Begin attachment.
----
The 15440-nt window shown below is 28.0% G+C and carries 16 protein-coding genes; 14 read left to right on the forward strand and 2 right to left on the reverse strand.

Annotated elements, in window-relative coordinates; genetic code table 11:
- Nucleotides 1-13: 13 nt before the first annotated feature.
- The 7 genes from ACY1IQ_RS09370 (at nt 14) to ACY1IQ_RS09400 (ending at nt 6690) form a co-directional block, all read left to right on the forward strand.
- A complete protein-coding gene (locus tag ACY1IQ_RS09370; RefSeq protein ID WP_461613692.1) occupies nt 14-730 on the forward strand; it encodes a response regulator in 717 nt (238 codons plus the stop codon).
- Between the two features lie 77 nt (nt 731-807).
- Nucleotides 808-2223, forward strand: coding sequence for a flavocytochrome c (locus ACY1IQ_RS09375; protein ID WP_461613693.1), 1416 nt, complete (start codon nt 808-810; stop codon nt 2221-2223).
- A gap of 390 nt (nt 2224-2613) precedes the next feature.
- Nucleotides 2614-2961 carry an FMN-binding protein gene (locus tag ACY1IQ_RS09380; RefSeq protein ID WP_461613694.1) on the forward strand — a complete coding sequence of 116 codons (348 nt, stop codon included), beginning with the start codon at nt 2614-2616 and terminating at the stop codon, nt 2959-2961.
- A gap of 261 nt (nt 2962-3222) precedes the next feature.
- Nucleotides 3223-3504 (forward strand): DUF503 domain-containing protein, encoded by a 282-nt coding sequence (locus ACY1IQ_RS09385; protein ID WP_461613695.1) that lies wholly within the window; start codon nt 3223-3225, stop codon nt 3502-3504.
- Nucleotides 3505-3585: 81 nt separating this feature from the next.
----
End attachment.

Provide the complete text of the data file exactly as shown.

The 15440-nt window shown below is 28.0% G+C and carries 16 protein-coding genes; 14 read left to right on the forward strand and 2 right to left on the reverse strand.

Annotated elements, in window-relative coordinates; genetic code table 11:
- Nucleotides 1-13: 13 nt before the first annotated feature.
- The 7 genes from ACY1IQ_RS09370 (at nt 14) to ACY1IQ_RS09400 (ending at nt 6690) form a co-directional block, all read left to right on the forward strand.
- A complete protein-coding gene (locus tag ACY1IQ_RS09370; RefSeq protein ID WP_461613692.1) occupies nt 14-730 on the forward strand; it encodes a response regulator in 717 nt (238 codons plus the stop codon).
- Between the two features lie 77 nt (nt 731-807).
- Nucleotides 808-2223, forward strand: coding sequence for a flavocytochrome c (locus ACY1IQ_RS09375; protein ID WP_461613693.1), 1416 nt, complete (start codon nt 808-810; stop codon nt 2221-2223).
- A gap of 390 nt (nt 2224-2613) precedes the next feature.
- Nucleotides 2614-2961 carry an FMN-binding protein gene (locus tag ACY1IQ_RS09380; RefSeq protein ID WP_461613694.1) on the forward strand — a complete coding sequence of 116 codons (348 nt, stop codon included), beginning with the start codon at nt 2614-2616 and terminating at the stop codon, nt 2959-2961.
- A gap of 261 nt (nt 2962-3222) precedes the next feature.
- Nucleotides 3223-3504 (forward strand): DUF503 domain-containing protein, encoded by a 282-nt coding sequence (locus ACY1IQ_RS09385; protein ID WP_461613695.1) that lies wholly within the window; start codon nt 3223-3225, stop codon nt 3502-3504.
- Nucleotides 3505-3585: 81 nt separating this feature from the next.